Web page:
Books That Have Transformed My Thinking


I read a lot. Since 2009 my acquired disability has obliged me to rely more on Kindle and audiobooks. At the time of writing, my list of audiobooks, kept from early December 2020, stands at 219 (the latest being Tom Fort’s wonderful The Book of Eels). That’s better than 5 a month. I am not boasting, just providing evidence to back up my claim. Academics will wonder what I am talking about – but I had a fulltime job until June last year. As a hobby reader, its okay. Add Kindle books and podcasts to the list, and I have to confess I am a bit of an ideas junkie.

So, I thought it might be fun to share my top books that blew my mind. There aren’t a lot. In fact, at the time of drafting this essay I could think on only 6. In the end I got to 11 – and decided to quit there.

That does not mean there are only 11 books I would recommend. No, these are books that flipped my thinking on its head and obliged me to reimagine what was possible to think.

Back, around 1990, my life was in a period of crisis on many levels. I was talking to a colleague who had decided she had a need to explore the spiritual dimension. She was aware of my interest. I was dismayed to discover that nothing I said made any sense to her. I had spent the past 12 years immersed in esoterica; and had developed no capacity to communicate anything of meaning to anybody outside the jargon bubble.

Worse, I had been concerned for a few years that even among my fellow devotees of the Western Mystery Tradition and Wicca, few had any ideas that went beyond devotion and into speculation and inquiry. We recited jargon and dogma to each other. But we could not move into critical inquiry. 

What alarmed me most was the realisation that I was in a community which had no incisive critique of the contemporary world. I loved Wicca. I retain a deep affection for it. But if it talked twaddle about contemporary reality, it wasn’t useful to me. As a personal practice it is fine, but as a mode of interpreting contemporary human reality it lacked what I needed.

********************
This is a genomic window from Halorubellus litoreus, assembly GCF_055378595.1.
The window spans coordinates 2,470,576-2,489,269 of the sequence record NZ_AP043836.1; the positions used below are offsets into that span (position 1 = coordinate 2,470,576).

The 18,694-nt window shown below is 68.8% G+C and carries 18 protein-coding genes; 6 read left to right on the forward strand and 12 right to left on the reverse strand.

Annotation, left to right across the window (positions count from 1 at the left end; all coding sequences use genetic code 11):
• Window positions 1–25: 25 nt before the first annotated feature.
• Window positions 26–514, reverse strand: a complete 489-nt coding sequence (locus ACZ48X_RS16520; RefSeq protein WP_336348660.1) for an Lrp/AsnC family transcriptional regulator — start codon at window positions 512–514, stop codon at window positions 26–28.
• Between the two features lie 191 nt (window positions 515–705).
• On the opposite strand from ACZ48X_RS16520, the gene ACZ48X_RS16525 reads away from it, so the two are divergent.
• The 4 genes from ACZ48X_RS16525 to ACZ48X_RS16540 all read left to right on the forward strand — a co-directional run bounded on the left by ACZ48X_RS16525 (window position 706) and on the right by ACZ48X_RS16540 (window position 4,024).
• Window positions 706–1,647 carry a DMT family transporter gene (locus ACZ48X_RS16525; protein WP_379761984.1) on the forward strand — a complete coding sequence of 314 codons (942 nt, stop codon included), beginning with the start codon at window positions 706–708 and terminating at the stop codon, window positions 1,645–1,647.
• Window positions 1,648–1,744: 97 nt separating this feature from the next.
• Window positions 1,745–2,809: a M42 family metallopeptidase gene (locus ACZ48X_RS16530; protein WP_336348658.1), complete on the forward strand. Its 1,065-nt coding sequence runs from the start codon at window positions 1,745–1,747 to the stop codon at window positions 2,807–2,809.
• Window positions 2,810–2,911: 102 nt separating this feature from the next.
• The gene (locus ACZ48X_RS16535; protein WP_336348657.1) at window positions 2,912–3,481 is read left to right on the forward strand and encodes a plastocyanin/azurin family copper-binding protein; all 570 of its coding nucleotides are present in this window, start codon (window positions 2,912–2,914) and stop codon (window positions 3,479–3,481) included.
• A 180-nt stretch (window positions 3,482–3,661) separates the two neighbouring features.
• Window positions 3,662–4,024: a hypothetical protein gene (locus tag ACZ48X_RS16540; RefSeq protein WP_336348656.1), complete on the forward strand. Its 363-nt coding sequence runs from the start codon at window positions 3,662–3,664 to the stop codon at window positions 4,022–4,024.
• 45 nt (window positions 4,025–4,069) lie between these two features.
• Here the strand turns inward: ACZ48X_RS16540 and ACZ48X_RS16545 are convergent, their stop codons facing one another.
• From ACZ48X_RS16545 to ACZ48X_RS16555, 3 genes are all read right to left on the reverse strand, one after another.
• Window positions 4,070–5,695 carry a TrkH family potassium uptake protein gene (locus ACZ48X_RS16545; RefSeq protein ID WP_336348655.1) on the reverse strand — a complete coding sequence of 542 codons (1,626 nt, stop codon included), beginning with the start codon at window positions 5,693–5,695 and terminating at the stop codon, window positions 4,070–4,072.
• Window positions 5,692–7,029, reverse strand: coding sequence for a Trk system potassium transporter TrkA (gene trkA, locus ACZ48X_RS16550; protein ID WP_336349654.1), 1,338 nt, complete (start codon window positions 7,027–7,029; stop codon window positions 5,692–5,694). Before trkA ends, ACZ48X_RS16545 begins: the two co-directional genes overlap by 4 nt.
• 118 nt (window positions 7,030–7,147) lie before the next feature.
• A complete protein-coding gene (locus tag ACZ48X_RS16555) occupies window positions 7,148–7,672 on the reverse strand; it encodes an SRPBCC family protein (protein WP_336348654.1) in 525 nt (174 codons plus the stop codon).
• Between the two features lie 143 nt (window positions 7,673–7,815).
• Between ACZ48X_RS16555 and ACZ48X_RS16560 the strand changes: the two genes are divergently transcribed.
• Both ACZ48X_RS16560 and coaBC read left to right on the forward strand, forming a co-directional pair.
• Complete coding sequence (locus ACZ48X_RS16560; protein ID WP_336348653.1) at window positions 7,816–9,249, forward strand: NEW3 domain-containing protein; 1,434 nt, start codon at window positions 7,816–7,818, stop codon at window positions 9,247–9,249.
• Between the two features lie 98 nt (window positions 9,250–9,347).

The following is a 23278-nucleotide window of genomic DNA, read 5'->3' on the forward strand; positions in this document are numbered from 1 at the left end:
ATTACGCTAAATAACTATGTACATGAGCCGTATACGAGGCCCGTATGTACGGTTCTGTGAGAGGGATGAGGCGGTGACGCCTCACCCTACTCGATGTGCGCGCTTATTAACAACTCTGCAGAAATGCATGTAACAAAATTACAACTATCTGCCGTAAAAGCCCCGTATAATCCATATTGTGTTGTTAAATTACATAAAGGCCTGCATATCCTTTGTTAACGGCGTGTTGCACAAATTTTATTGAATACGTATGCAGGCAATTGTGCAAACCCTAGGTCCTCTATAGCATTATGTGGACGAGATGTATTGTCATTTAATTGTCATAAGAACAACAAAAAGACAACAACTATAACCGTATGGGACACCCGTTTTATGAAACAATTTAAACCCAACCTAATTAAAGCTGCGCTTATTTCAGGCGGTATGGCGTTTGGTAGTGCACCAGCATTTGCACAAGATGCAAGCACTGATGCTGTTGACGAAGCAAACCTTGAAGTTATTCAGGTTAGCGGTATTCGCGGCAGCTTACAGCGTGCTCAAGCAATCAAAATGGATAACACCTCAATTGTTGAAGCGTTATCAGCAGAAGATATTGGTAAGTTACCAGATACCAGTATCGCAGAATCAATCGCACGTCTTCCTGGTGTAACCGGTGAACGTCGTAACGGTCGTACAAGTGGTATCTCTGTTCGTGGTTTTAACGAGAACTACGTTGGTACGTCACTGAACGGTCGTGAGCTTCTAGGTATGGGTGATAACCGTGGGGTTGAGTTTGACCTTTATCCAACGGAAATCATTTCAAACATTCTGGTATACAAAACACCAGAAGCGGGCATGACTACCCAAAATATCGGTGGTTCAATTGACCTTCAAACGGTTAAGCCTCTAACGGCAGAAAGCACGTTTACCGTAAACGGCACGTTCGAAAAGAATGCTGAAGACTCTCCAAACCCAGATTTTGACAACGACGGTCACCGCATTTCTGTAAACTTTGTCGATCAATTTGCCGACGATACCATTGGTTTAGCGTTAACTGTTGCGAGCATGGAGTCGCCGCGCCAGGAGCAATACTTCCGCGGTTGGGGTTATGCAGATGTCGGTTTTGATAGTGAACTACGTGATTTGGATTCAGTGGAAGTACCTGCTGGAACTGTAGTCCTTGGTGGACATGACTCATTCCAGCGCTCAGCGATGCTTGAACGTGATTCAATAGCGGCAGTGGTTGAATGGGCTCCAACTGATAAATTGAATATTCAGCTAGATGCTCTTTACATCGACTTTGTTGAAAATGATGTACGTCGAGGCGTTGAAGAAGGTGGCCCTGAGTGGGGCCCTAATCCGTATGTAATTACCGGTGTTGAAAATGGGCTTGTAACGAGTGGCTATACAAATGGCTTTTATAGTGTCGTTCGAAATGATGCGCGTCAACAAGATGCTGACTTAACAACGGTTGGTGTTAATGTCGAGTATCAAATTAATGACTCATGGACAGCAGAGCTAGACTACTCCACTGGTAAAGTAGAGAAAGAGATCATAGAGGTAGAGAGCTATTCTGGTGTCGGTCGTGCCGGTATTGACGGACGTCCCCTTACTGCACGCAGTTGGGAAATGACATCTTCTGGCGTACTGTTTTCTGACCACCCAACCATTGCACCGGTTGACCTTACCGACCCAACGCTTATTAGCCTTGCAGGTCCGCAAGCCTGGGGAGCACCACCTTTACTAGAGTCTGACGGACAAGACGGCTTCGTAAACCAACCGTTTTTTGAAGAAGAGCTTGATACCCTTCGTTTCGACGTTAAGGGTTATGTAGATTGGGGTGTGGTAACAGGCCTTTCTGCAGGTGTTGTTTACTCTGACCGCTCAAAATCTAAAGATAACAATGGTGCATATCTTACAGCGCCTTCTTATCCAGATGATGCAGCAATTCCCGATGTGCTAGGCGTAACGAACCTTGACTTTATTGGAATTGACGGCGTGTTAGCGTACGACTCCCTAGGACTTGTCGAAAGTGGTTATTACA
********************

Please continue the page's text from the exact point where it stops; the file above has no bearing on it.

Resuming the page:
It is quite clear that the Western Mystery Tradition and Wicca satisfy the needs of adherents. I offer no criticism of either. I am explaining why they didn’t meet my needs. This may help others.

I was attracted to both, because I needed an explanatory model that helped me make sense of my experiences in the contemporary world. I wasn’t looking for absolute answers, just a tool to help me make sense. I suspect this motive drives others to ‘belief systems’. What I needed was an ‘inquiry system’.

This became clear when I had the opportunity to engage with discarnate teacher. Now before I go on, I want to make it clear that I am aware of all the objections to such an idea. It was a subject I researched intensely. I am satisfied that what I am about to say is grounded in reality.

After being ejected from 2 esoteric groups for asking too many questions and not consenting to agree to believe what was demanded, I was concerned that I was the one with ‘the problem’. 

The advice I received was that I was on a different path, more like doing a PhD as opposed to coursework. Back then, I had no idea what that meant, but at the time I was happy for the affirmation of apparent intellectual superiority. What an idiot I was. Just over 2 decades later I was to discover my own weaknesses in performing a formal research project. I started my research degree in 2002; and finished it in 2009. That was a very difficult and painful time. I nearly quit several times.

Now that advice makes perfect sense. That guidance also was very clear about something else. He was not there to tell us stuff, but to teach us how to learn. Around 40 years on, that’s starting to make sense.

At the time there was a growing passion for people having contact with their own guides. That led to a bunch of sentimental claptrap being passed off as messages from Pleiadians, and archangels. Most of it was delusional nonsense perpetrated by gentle souls who did not understand their limits of their ability to transmit messages – nearly all of which germinated in their innocent conceits and gentle follies.

I am not dismissing the idea of contact from the metaphysical dimensions, just asserting a need for a strong critical assessment of claimed contact. Most of it is BS.